I’ve been working and developing websites with WordPress since version 1.5 and before that I was using b2. WordPress has come along way from a blogging platform to a very powerful content management system. I’ve used WordPress to build catalog sites, e-commerce sites and even an ebay/etsy like market place. Some people like to have their say about it but you can’t deny the numbers. WordPress currently powers 19% of ALL websites on the Internet. I have a lot of people ask me what WordPress plugins I use so I thought I would write an overview of the ones I use. These are the free plugins I use but some of them have paid add ons you can get to enhance the functionality.
The biggest argument for not using WordPress is security. A lot of general practices should be followed such as keeping your plugins updated, use a WordPress framework or theme that is secure and making sure you use the right plugins to keep the crap out.
This plugin has shipped with WordPress for as long as I can remember. It is built by the guys behind WordPress Automattic. It’s primary role is to stop comment spam which can be a huge problem on your site if you configure it badly. Activate this and sign up for an account. If you have a high traffic site, pay for it. Otherwise you never know when a service like this is forced to go to a payment system.
Soon to be renamed iThemes Security (cause they bought it). I’ve been using this plugin to harden WordPress for a quite a while now. It has a pretty easy recommendations page to tell you what you should be locking down. A lot of it can be pretty complex for the non-technical person but since using it I’ve seen a dramatic decrease in security related incidents. It also provides a backup system which is VITAL for any website. If you aren’t running regular backups you will wish you did.
This is a recent plugin I’ve added to my standard list and can’t recommend it highly enough. If you have a high traffic/visible site chances are you’ll have open registrations. This means you’ve opened the gates to spammer registrations. Spam comments is one thing but having your site fill up with bot/splogger accounts can be a real nightmare to manage. This is where WangGuard comes in handy with stopping these bad registrations. It uses an antivirus approach to block spam registrations and is very effective. On top of this it’ll scan the existing users on your site and mark ones that it thinks are spam accounts based on their very accurate system.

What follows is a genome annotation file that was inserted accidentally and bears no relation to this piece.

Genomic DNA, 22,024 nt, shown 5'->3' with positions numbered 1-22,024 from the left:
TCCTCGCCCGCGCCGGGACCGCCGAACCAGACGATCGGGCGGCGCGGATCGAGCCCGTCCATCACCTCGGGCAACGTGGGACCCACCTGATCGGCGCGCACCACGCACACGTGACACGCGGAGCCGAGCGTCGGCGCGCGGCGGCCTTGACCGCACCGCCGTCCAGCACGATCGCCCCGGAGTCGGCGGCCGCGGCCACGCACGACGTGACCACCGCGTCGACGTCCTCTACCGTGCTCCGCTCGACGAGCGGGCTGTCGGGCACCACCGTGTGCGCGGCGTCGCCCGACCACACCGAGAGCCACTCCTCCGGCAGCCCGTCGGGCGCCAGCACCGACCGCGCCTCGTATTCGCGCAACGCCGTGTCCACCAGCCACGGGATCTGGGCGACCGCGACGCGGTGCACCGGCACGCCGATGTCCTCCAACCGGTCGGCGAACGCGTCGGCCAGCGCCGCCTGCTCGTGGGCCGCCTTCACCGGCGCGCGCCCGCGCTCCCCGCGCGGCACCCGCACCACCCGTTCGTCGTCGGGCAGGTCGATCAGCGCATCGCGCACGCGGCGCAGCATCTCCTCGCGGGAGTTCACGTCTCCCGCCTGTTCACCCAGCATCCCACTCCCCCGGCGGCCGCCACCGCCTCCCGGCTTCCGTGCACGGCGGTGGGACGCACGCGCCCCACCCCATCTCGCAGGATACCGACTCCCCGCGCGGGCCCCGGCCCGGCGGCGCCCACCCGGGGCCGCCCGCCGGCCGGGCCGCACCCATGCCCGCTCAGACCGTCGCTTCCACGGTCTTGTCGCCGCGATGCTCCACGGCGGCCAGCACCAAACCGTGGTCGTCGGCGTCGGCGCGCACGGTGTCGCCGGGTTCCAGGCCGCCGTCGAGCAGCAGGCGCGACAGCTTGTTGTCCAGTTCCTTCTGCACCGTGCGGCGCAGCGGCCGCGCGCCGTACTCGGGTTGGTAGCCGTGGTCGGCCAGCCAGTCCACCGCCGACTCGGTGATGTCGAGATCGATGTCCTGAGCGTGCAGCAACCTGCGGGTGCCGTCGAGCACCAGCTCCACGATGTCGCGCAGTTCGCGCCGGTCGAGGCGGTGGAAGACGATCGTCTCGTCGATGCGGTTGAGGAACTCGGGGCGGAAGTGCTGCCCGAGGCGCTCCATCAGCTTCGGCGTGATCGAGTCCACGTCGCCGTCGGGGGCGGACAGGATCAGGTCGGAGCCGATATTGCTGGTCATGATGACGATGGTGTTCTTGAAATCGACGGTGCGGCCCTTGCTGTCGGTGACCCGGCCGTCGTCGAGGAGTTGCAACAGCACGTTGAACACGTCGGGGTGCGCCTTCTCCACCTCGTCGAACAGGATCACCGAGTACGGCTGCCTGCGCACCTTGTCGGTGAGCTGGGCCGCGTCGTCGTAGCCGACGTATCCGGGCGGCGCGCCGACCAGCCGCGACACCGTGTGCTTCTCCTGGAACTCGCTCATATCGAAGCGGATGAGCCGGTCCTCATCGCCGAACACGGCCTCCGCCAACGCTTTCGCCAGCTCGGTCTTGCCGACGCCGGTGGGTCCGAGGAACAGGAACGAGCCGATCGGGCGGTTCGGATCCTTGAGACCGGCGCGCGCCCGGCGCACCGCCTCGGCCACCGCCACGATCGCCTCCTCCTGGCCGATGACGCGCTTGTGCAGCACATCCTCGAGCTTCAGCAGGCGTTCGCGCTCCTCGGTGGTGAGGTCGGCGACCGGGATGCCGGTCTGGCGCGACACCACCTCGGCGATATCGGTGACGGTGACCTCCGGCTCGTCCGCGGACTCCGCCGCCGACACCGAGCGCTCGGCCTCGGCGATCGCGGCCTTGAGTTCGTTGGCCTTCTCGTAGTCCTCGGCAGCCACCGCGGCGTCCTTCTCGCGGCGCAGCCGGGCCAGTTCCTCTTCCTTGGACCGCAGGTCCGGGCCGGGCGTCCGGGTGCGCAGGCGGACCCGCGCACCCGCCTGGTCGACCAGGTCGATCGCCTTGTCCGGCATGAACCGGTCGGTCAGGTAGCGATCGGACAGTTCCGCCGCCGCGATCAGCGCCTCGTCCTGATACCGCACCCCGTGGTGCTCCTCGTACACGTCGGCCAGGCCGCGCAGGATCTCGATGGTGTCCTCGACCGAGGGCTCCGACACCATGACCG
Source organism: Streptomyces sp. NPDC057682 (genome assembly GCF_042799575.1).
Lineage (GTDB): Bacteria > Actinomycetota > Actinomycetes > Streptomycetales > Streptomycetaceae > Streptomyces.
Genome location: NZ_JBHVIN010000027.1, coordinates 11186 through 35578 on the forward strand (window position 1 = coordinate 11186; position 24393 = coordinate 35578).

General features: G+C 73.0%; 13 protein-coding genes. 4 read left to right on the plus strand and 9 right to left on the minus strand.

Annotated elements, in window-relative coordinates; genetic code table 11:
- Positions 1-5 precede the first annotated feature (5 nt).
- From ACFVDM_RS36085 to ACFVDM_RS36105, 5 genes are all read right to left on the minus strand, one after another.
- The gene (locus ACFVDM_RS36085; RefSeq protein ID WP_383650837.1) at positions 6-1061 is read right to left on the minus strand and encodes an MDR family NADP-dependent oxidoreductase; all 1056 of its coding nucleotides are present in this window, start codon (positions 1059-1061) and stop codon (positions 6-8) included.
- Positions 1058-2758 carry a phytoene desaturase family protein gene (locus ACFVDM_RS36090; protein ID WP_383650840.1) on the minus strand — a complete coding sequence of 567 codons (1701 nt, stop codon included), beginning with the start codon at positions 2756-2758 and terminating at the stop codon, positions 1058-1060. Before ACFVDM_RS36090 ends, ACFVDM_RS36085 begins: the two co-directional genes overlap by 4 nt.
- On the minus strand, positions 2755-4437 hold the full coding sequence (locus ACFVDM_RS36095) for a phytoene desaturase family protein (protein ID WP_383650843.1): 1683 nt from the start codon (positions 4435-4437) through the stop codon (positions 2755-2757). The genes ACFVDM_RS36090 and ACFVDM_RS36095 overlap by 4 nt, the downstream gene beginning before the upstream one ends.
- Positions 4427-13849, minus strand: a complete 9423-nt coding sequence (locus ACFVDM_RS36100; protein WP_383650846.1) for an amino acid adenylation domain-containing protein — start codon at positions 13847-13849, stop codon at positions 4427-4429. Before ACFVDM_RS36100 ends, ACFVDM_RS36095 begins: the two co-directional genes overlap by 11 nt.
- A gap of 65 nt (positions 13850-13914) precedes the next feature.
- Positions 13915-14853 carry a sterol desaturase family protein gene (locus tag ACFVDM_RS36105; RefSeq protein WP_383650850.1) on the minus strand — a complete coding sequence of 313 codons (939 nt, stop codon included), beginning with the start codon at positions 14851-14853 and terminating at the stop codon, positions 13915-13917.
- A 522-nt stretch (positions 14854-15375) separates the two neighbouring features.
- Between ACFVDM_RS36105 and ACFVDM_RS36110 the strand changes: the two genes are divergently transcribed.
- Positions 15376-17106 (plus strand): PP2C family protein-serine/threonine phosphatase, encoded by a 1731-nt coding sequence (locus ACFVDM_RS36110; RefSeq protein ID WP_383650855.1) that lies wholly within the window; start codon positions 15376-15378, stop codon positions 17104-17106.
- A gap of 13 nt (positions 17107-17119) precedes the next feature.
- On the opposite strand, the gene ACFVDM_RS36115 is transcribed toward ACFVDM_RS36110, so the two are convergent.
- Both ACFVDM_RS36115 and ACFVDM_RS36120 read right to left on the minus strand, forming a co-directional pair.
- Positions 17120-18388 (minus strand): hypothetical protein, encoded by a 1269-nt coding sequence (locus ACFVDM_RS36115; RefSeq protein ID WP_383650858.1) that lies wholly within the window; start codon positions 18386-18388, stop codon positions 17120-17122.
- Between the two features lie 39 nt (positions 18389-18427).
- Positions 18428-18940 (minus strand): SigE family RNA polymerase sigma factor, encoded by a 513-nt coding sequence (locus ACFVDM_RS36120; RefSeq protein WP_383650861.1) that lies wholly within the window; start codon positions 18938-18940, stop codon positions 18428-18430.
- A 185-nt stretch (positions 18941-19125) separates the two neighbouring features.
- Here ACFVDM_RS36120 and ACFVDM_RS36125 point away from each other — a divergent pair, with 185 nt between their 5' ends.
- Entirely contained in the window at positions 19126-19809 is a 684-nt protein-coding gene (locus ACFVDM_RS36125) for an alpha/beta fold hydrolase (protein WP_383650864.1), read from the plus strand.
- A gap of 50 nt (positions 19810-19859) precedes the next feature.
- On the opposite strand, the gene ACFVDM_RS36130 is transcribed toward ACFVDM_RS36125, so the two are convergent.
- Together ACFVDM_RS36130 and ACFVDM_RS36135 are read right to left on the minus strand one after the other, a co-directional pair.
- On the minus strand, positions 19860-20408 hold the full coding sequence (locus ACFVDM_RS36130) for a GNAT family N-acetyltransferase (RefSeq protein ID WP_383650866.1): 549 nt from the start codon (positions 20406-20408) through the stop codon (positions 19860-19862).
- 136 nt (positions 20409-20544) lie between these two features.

Statistics and SEO
Jetpack is another plugin from the guys & girls at Automattic and provides quite a few different sub-plugins and features. I mainly use it for the contact form and the WordPress statistics. This will give you a pretty straightforward look at your site visitors what search terms are bringing people in and daily visits on the site and pages. It’s not very complex and if you want detailed stats you should look at google analytics or another complex stats tool. The contact form is simple and can reduce your overall plugins if you don’t need a fancy form such as whats provided by contact form 7. On top of this it hooks into Akismet to reduce spam on your forms.